In a post earlier this week, we referred to an ongoing public discussion among international law scholars and members of the press about the legality of a U.S. intervention in Syria under international law. But there is also a parallel discussion about the constitutionality of such an action in the absence of Congressional intervention.
Over at Lawfare, Jack Goldsmith has posed the question, “Why Doesn’t President Obama Seek Congressional Approval for Syria?” This follows up on a lengthy post from last weekend in which Goldsmith laid out his views about the President’s constitutional power to intervene in Syria and concluded that there was “no clear answer” to the question. In his new post, Goldsmith writes:
I have a pretty broad view of presidential power to use military force abroad without congressional authorization. On that view, which is close to the past views of the Office of Legal Counsel, the planned use of military force in Syria is a constitutional stretch that will push presidential war unilateralism beyond where it has gone before. There are many reasons why it is a stretch even under OLC precedents. The main ones, as I alluded to a few days ago, are (1) neither U.S. persons nor property are at stake, and no plausible self-defense rationale exists; (2) the main non-self-defense U.S. interest that the Commander in Chief has invoked since the Korean War to justify unilateral uses of force – upholding the integrity of the U.N. Charter – appears (as Wells argued) to be disserved rather than served by a military strike in Syria; and (3) a Syria strike would push the legal envelope further even than Kosovo, the outer bound to date of presidential unilateralism, which at least implicated our most important security treaty organization commitments (NATO). (Note that the USG was, as Wells pointed out, never able to publicly articulate a legal rationale for Kosovo. In our more legalistic age 14 years later, such silence likely won’t be possible, but it also won’t be possible to rely on Kosovo as a constitutional precedent without explaining why the invasion was lawful at the time.)
Taking a different perspective, on Monday Mark Thompson of Time argues that “Obama Can Strike Syria Unilaterally”:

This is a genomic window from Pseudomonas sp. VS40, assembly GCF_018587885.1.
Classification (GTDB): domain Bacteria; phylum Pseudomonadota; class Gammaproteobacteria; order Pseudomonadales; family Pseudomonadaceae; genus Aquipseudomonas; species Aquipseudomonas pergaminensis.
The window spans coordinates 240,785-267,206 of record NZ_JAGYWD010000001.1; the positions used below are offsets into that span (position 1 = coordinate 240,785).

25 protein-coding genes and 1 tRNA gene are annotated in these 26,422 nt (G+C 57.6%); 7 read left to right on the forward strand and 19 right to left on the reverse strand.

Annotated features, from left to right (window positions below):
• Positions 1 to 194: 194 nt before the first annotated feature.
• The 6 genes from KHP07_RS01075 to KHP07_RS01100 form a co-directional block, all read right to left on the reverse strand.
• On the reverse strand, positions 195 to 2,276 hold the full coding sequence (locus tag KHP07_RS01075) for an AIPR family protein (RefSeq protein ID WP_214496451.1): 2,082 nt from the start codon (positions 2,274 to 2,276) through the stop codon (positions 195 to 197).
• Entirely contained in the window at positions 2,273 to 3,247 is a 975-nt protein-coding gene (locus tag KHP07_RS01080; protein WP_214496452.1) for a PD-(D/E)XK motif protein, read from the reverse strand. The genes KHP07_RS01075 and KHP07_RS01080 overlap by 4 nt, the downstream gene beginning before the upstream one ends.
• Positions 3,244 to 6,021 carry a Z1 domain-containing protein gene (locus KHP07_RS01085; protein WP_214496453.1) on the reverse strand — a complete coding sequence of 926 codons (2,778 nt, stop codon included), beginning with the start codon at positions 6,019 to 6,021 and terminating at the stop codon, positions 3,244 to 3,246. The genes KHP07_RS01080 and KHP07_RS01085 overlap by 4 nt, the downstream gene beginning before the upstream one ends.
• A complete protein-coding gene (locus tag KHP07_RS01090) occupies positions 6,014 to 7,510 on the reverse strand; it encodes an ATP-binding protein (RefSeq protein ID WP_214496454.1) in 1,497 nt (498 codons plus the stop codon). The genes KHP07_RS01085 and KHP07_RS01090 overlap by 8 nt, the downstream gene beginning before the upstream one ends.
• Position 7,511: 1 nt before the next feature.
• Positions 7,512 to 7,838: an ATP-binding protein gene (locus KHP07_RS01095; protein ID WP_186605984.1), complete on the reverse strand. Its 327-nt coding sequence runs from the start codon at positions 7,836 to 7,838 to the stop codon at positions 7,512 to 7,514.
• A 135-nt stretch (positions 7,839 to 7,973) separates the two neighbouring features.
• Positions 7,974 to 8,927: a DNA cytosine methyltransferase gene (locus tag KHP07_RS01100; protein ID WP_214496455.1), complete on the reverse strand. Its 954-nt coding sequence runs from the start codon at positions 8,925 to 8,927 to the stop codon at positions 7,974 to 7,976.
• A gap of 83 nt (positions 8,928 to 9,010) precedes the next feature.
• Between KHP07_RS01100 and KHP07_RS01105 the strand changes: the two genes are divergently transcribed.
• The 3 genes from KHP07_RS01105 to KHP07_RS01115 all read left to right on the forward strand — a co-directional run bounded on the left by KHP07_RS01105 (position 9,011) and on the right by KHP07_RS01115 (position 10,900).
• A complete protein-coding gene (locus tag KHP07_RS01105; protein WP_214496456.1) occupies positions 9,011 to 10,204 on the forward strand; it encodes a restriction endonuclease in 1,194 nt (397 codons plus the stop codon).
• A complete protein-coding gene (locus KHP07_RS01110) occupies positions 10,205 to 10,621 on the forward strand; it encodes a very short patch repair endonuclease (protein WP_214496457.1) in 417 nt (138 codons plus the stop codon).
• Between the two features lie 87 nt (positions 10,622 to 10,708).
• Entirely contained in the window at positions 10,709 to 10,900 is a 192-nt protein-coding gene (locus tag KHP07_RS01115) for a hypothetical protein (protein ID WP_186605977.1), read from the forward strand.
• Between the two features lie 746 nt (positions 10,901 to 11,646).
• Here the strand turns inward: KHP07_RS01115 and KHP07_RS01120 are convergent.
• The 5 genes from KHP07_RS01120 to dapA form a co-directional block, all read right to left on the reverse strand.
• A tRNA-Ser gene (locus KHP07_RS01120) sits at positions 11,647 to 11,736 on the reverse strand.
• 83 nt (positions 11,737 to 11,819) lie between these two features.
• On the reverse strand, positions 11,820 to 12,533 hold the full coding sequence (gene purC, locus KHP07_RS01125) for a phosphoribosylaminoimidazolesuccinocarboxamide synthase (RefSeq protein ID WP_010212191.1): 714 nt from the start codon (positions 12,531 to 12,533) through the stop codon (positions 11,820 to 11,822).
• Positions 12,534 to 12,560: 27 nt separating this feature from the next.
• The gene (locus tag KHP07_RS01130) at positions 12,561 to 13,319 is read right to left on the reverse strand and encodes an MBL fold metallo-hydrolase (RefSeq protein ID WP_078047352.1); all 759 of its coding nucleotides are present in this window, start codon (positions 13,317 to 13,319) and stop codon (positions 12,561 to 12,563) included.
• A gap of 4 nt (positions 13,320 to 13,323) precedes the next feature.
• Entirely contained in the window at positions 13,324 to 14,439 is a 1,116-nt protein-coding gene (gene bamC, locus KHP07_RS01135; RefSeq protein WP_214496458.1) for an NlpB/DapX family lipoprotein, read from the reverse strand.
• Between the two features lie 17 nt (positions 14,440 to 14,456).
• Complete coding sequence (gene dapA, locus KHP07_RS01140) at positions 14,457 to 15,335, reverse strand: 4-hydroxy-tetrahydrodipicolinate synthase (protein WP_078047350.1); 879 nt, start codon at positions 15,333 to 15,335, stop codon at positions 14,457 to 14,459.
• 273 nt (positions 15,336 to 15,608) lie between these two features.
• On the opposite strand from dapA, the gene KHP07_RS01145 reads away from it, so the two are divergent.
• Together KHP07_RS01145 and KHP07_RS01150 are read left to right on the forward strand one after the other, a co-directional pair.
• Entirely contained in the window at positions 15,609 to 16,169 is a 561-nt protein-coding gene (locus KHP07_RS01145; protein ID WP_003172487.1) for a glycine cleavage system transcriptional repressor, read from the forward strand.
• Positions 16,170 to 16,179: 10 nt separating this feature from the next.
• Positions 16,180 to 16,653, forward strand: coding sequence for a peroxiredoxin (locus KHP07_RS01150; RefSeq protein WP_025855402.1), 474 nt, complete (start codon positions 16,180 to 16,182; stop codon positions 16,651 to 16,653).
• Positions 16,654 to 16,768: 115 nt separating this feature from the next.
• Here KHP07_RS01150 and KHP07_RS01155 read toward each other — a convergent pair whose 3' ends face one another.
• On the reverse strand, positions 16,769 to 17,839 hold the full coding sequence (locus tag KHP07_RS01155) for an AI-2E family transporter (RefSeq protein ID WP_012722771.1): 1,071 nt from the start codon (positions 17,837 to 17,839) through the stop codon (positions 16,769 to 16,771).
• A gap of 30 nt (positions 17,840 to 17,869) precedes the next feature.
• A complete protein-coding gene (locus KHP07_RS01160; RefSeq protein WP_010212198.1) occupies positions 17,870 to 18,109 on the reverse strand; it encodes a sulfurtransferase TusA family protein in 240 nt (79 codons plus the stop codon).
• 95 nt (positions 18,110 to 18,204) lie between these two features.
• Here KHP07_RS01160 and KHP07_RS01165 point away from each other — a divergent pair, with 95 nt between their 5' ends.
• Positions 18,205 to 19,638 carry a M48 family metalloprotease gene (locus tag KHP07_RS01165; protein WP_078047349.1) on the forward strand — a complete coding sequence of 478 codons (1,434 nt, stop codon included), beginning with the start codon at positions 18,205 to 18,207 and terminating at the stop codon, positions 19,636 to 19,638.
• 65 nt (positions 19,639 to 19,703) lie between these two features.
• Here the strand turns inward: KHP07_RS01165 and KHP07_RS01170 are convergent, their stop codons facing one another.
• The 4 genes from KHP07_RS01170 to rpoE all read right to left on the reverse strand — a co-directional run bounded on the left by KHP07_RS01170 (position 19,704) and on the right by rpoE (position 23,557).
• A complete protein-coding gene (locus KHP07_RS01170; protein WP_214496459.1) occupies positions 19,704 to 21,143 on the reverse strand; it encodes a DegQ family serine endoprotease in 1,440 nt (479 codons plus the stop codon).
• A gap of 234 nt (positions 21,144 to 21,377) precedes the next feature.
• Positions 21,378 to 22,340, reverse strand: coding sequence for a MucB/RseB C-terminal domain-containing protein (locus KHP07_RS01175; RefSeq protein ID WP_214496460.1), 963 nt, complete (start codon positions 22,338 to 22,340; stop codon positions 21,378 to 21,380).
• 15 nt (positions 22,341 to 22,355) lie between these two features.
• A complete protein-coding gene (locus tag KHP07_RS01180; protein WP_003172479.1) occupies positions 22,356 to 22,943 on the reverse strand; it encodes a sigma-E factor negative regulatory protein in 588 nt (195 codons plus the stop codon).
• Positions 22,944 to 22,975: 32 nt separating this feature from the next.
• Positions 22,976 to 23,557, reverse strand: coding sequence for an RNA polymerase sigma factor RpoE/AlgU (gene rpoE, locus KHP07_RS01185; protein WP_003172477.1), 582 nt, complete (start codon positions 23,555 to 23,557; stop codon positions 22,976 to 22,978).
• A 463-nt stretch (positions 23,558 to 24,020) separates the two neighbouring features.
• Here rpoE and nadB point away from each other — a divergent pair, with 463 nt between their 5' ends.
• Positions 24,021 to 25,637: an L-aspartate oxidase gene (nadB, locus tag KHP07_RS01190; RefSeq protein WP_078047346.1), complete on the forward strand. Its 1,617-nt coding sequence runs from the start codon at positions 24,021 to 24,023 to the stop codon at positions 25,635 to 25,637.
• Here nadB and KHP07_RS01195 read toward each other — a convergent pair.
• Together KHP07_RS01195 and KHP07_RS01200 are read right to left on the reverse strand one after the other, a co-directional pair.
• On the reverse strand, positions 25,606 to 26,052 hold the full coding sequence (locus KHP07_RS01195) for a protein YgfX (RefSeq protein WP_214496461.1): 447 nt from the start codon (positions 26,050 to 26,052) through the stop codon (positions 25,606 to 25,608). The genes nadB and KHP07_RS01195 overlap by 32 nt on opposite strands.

Over the weekend, the White House declared that there is “very little doubt” that Syrian dictator Bashar Assad‘s forces used chemical weapons against his own people.
For better or worse, there’s also very little doubt that President Obama—should he choose to do so—can retaliate against Syrian targets for their use without approval from the American people, or their elected representatives in Congress.
Just like he did in Libya two years ago.
Washington graybeards like to point out that only Congress can declare war, and only Congress can appropriate the funds to wage war. Technically speaking, that’s true. But it is also irrelevant.
Obama wrote congressional leaders two days after the war against Libya began in March 2011, saying U.S. military action was needed “to prevent a humanitarian catastrophe and address the threat posed to international peace and security by the crisis in Libya.” The U.S. strikes, he said, would be “limited in their nature, duration and scope” before the U.S. handed off command of the operation to NATO.
Actually, the initial U.S. strike involved launching 110 cruise missiles from U.S. warships and 45 bombs dropped from B-2 stealth bombers. Limited was a relative term.
Obama cited a U.N. resolution to justify the action, adding that the “United States military efforts are discrete and focused on employing unique U.S. military capabilities to set the conditions for our European allies and Arab partners to carry out the measures authorized by the U.N. Security Council resolution.”
He added that he ordered the attacks on Libya based on his “constitutional authority to conduct U.S. foreign relations and as Commander in Chief and Chief Executive.” He said he was informing lawmakers of the war already under way “to keep the Congress fully informed, consistent with the War Powers Resolution.”
The 1973 law requires a President to notify Congress within 48 hours of launching military action, and bars U.S. armed forces from fighting for more than 60 days, with a further 30-day withdrawal period, without congressional approval.
What do you think?
Richard B. Eisenberg
Department of the General Counsel
U.S. Air Force